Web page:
Travel as we know it may face extinction by 2040 due to climate change, warns Intrepid Travel. In a recent report titled “Sustainable Future for Travel,” produced in collaboration with The Future Laboratory, Intrepid Travel outlines a concerning future if we don’t take immediate action. According to the report, rising temperatures could lead to holidaymakers seeking cooler destinations and traditional summer hotspots like Greece and Mallorca being replaced by Belgium, Slovenia, and Poland.
And that’s not all: low-lying tourist destinations like the Maldives and Jakarta may be submerged by 2050. Iconic beachfront resorts, tropical paradises, and cultural heritage sites could be lost forever. The report envisions a world where virtual holidays become commonplace, and travel restrictions are imposed through carbon passports. The travel industry must make substantial changes to prevent this grim future from becoming a reality.
“A new era is dawning for the travel and tourism industry. Transient and transformative travel experiences will revolutionise the notion of leaving no trace. We will see hotels will be at the forefront of this extraordinary change. In the next decade we will see more now-you-see-it-now-you-don’t travel experiences popping-up across the world,” said Martin Raymond, author, journalist, co-founder of The Future Laboratory.
The report identifies the following trends shaping the future of travel:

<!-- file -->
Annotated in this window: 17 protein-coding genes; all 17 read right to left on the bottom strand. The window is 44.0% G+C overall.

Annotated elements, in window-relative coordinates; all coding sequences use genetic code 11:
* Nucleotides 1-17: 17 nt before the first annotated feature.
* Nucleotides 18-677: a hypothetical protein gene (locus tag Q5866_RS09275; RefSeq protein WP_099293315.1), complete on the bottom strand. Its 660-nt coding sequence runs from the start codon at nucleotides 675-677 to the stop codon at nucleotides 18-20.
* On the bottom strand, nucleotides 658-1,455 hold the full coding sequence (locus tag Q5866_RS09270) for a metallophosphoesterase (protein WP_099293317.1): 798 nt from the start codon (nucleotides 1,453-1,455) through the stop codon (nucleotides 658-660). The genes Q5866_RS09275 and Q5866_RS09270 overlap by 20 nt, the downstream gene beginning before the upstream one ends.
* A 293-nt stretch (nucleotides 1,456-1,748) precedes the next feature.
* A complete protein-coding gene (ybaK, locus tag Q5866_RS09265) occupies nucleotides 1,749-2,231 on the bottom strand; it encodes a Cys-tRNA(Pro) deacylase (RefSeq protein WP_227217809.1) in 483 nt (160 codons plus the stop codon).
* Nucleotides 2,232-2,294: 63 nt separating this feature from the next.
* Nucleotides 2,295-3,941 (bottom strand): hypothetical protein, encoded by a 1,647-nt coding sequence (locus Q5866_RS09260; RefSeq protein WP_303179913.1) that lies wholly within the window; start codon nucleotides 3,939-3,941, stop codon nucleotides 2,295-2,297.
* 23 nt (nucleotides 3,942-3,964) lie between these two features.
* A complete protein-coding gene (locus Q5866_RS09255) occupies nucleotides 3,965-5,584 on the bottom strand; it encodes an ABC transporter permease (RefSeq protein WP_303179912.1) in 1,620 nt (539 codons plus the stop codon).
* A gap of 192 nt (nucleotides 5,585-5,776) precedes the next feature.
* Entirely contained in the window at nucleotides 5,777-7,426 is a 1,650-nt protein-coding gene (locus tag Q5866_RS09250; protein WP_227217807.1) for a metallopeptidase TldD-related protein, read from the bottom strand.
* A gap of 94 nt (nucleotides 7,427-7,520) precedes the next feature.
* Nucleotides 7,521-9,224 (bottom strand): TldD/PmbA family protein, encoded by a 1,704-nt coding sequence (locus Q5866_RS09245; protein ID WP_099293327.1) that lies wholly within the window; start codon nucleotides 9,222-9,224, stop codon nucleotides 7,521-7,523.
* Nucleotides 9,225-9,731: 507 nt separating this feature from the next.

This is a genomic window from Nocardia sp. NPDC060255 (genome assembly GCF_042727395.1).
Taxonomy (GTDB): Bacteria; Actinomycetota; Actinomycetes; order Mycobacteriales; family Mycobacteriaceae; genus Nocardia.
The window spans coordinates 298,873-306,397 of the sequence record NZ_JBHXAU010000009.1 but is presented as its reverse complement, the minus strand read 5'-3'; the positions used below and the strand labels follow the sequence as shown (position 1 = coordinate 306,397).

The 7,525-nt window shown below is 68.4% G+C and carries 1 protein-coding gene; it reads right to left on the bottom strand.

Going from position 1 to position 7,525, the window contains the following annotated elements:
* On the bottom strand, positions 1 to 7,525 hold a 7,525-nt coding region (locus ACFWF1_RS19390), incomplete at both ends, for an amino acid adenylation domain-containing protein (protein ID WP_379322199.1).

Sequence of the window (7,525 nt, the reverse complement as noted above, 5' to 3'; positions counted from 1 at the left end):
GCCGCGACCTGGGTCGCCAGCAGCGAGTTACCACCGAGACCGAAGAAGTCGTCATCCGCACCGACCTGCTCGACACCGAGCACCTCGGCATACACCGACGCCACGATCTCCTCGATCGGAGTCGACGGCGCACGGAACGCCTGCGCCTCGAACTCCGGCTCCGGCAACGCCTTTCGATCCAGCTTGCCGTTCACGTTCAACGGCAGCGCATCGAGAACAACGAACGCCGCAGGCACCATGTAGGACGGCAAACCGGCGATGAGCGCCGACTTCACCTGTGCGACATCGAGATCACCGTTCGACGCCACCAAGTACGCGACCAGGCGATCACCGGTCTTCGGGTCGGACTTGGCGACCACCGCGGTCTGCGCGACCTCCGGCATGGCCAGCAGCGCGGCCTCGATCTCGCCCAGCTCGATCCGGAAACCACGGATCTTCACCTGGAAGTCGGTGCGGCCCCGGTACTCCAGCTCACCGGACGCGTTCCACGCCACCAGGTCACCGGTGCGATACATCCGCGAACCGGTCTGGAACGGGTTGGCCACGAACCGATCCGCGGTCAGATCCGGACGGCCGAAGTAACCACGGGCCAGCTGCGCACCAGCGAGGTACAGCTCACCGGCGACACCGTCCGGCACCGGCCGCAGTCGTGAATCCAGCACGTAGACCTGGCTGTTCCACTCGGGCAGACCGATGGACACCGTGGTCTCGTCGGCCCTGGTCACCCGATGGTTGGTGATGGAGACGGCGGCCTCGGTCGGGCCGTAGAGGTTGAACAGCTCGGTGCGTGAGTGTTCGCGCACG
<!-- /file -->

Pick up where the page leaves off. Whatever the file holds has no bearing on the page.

- Regulation on “Tourism Leakage:” When a significant portion of tourism revenue leaks out of the local economy and goes to foreign-owned companies or imported goods and services, it harms local communities and their ability to benefit from tourism. Governments must implement regulations to address the issue. According to the report, by 2040, governments will need to enforce rules on travel companies to guarantee that most of the money tourists spend in a place stays within the local economy.
- Real-time Carbon Footprint Tracking: Intrepid Travel envisions a carbon passport assigning each traveler an annual carbon footprint. Travelers must stay within the designated footprint; however, they may purchase CO₂ credits or support sustainable initiatives to compensate for the environmental impact of their travel.
- Accommodation that Leaves No Trace: Travelers are actively searching for sustainable, eco-friendly accommodation that prioritizes environmental conservation and minimizes their ecological impact. Many hotels use renewable energy sources, water and waste management systems, and adopt green building practices.
- Responsible and Ethical Tourism: Responsible and ethical tourism practices focusing on experiences that contribute positively to local communities, cultures, and environments will become mainstream, too. Community-based tourism projects, supporting local artisans and indigenous communities, promoting cultural preservation, and advocating for wildlife conservation are many travelers’ sought-after experiences.
- Technology-Driven Travel Experiences: AR or VR could provide tourists with immersive and realistic experiences from the comfort of their homes, potentially reducing the carbon footprint of travel while still allowing them to explore new destinations. Mobile apps for personalized recommendations will further enhance the travel experience.
“The direct, catastrophic impact of climate change has for too long been viewed as something that’s far off in the future,” said Darrell Wade, Co-founder and Chairman of Intrepid Travel. “But it’s no longer something that’s going to happen – it’s something that is happening. It’s a short-to-medium existential risk that has arrived faster and harder than we ever expected and is changing everything.”